The movement of print information across space and time

Michael Palmer
University de la Sorbonne Nouvelle, Paris

This paper presents work on international news-agencies, including a review of archival material in Paris, London and new York concerning exchanges, rivalries and cooperations between nascent news-agencies in the mid-I9th century: Reuters and the Press Association in Britain, Havas in France, The A P in New York, with (lesser) attention pad to Wolff in Germany, Stefani in Italy and Fabra in Spain.

What was the nature of the “international” news-flow in mid-century? What was the status of these early news-agencies? The French agency, Havas (1835) rapidly focused on the collection and transmission of national and international news.; The London-based agency Reuters (1851), largely eschewed British “domestic” news. The New-York agency, The AP (1848) was, initially, primarily concerned with The German and Viennese agencies, (Wolff, the ‘Corrbureau’) were primarily initially concerned with “domestic news”. What do these different strategies reveal? And what do “house-histories” of these agencies indicate? As to means of transmission, the homing pigeon and ‘pony express’ were – slowly – supplemented by the nascent electric telegraph network; is this period of ‘hybrid transmission techniques” a salient factor in the movement of print information across space and time? What do we know about early news-agency personnel?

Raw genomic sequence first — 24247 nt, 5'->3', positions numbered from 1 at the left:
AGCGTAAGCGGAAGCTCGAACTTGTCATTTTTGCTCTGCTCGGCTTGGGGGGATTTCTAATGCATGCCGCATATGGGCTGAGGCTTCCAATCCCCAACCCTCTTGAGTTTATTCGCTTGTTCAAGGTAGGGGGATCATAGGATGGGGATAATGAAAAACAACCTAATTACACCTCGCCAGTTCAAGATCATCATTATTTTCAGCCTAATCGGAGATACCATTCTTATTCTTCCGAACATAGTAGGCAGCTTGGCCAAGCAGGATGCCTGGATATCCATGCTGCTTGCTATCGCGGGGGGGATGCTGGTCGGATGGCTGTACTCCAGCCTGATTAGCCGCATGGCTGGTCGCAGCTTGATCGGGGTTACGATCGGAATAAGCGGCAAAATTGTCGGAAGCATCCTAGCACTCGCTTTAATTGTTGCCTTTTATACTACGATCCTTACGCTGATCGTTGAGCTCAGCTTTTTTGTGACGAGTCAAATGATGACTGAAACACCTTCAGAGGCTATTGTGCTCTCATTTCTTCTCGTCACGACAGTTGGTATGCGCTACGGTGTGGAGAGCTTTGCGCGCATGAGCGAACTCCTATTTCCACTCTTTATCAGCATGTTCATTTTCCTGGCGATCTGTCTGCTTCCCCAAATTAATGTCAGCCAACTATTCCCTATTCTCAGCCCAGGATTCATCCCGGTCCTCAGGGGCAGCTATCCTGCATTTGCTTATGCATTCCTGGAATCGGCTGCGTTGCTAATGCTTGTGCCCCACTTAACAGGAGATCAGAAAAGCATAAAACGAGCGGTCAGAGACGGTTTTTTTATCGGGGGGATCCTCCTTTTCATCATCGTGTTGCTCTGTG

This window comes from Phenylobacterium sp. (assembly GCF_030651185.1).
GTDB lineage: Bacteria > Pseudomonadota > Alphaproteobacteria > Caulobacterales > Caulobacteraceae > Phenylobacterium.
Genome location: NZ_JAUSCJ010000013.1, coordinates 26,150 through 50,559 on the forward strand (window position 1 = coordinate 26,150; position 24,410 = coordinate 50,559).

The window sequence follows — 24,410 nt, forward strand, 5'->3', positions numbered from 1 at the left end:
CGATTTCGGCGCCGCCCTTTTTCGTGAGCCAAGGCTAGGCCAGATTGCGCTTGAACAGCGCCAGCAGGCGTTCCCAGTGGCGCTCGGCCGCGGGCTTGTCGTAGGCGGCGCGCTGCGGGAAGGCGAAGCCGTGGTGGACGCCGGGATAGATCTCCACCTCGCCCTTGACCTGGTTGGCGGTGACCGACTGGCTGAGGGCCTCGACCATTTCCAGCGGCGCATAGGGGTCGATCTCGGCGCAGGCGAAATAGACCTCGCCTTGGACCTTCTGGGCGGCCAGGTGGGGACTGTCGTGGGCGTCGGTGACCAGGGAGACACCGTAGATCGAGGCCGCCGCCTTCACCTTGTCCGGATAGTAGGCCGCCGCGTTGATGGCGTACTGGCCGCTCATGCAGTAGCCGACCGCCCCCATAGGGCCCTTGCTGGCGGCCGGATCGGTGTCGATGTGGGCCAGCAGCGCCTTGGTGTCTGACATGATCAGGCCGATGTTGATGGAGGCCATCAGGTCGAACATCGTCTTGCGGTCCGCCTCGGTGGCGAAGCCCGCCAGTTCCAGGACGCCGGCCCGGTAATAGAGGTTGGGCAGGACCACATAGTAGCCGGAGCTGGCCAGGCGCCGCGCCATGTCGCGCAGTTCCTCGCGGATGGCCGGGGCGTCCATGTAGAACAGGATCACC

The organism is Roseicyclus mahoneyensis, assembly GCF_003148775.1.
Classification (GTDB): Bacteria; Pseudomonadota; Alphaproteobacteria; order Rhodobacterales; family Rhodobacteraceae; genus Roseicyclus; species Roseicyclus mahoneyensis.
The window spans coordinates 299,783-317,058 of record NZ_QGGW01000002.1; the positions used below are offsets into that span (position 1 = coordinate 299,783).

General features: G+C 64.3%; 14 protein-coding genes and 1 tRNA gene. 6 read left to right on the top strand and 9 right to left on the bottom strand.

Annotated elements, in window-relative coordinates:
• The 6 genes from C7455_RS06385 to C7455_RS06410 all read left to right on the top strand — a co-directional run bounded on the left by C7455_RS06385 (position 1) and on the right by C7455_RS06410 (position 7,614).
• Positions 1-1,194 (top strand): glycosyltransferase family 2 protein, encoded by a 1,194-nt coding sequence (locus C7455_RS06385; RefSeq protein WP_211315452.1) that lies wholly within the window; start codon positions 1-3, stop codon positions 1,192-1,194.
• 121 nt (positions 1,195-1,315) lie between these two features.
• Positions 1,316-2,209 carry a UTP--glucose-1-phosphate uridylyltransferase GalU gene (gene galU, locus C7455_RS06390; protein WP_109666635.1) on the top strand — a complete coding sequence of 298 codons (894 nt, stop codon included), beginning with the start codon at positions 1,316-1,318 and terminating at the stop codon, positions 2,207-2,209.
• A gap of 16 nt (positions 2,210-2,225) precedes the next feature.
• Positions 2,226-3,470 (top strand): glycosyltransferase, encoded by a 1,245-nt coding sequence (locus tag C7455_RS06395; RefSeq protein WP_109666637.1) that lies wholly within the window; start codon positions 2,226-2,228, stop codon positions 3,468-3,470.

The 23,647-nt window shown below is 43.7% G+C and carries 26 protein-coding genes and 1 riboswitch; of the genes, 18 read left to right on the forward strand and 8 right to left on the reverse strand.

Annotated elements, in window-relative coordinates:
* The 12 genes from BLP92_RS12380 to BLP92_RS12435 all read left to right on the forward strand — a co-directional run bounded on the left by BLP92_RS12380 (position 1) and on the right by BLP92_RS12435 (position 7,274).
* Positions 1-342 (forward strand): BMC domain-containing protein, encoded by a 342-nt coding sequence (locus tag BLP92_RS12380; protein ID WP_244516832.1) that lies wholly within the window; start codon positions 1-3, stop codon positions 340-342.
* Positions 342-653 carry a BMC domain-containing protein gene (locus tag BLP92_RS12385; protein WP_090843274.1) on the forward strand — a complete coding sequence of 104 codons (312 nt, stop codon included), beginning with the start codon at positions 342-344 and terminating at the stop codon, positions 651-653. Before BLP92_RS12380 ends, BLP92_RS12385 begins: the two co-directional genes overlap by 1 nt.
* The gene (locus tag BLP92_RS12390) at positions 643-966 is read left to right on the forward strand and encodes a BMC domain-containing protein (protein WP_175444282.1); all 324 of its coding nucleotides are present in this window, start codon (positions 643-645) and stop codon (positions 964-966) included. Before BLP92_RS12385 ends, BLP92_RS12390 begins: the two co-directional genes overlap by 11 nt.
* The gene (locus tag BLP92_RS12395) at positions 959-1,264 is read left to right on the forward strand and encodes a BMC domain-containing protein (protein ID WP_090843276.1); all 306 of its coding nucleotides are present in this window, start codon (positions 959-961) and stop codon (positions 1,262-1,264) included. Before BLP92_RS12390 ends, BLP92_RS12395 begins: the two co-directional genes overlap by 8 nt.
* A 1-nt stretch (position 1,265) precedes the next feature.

Newspapers and Periodicals in Britain and Ireland from 1800 to 1900